66 :: first new night ::
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She's never had an apartment of her own before. She lived with her mom, then moved into the Art Institute dorm. Then Johnny. When things fell apart she moved in with Toy and Mark. It was kind of an emergency situation.
She is in a room. The room contains her bed, her little desk. A small pile of boxes containing books and kitchen utensils. A sloppy pile of magazines bound with jute twine (on top: a cut-up copy of Wallpaper). Some white kitchen liner garbage bags bulging with clothes. A phone adorned with stickers. There is as of yet no phone service, and she does not know what her new phone number will be. Nothing else has been arranged either; the room is a jumble; everything at cross-angles to everything else. She sits on the bed, leans backwards, plants her bare feet on the undecorated wall, stares at her toenails. Blue flakes. It's quiet in here: that's the thing that surprises her the most.
She had moved her things with some help from Gary, a new guy she works with at the record store; he offered to help out with his van when she mentioned her move. In the other room: three milkcrates containing miscellaneous small objects, CDs, cosmetics. A cheap lamp, permanently off-kilter: she never quite got it to thread right when she assembled it. A portfolio stuffed with completed and half-completed art projects. A portable CD player / alarm clock / dual tape deck. These things are not what she is. She does not much care about any of them.
She thinks of Jane, a woman she never really knew, on her way now to Mexico. Pictures her on a bus, head against the window, her curly hair tied up in a bandanna. Looking out through the glass, at arid lands. Denise turns her head, looks out the window: sees gray shingles. She suddenly understands why people choose to take on pets. Imagines a cat in her lap, all the difference that would make.
She doesn't think she'll see Toy and Mark again.
They had been angry when she told them that she'd made arrangements for a new apartment. It meant that they needed to move, too. Toy had refused to help her move her things out. (She remembers this: being in her room, taping up boxes, and hearing Toy in the common room, saying to Mark: Don't give that bitch any help. She's stuck us with a whole fuckload of shit to do. Let her deal with her own shit. He was in the other room but speaking loudly enough that he could only have wanted her to hear.) Mark helped her anyway. (He must have known that she'd heard what Toy said: he wore a somewhat pained and embarrassed look as the entire time he helped her carry stuff out.)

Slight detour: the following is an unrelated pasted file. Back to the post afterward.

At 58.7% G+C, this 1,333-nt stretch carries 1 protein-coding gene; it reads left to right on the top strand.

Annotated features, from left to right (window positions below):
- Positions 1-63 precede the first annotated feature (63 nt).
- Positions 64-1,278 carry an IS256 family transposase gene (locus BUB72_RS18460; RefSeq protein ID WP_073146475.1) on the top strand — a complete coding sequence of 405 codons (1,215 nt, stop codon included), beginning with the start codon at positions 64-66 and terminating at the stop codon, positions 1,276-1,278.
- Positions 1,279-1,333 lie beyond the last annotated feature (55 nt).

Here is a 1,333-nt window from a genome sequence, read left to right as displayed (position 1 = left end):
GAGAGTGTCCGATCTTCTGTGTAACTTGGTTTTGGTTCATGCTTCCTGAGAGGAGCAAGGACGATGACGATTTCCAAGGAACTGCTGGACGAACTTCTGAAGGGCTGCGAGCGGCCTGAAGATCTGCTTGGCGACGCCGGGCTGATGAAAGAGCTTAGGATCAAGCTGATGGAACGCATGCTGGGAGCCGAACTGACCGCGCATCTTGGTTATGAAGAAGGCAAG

Toy had stood there at the door as she left for the last time. He did not say 'goodbye,' he just watched her go with his face fixed into a look of absolute neutrality. What's with him? Gary had asked her as they were driving off. Nothing, Denise had said. He's just a jerk.
This is what she thinks of Toy:
She remembers the one time they slept together. After he had come and pulled out he lay there next to her, looking at her. His face lit faintly by the glow of Chicago falling in through her skylight. Wide-eyed, like a surprised child. No, she tells herself now, not like a child he had been drunk to the point of near incoherence, he had cheated on his girlfriend, and he had not seduced her into being the audience for his unskilled and stupid fuck, he had pressured her into it. It was a matter of force. Practically raped her. Child? No way. But her memory of the way he had looked at her in that early morning hour, with a surprise like awe in his expression, reminds her that he too has the hum of the human within him. That is the moment when the contradictory forces in him became clear. That is what will make it possible for her to miss him.
She will hold him in that moment into the future. She thinks if he knew that it would anger him. And this pleases her in some quiet and perverse fashion.
She opens her mouth, just to speak, just to make a sound in this empty new place. La, she says, quietly. Then louder: Laaaaa! She is a voice in a room.
No one can hear her. No one has a number to reach her. This place is hers. She is alone lonely even but this suddenly makes her glad.
Further Reading ::
Information Prose : A Manifesto In 47 Points ::
A manifesto, outlining some of the aesthetic goals behind Imaginary Year, can now be read here.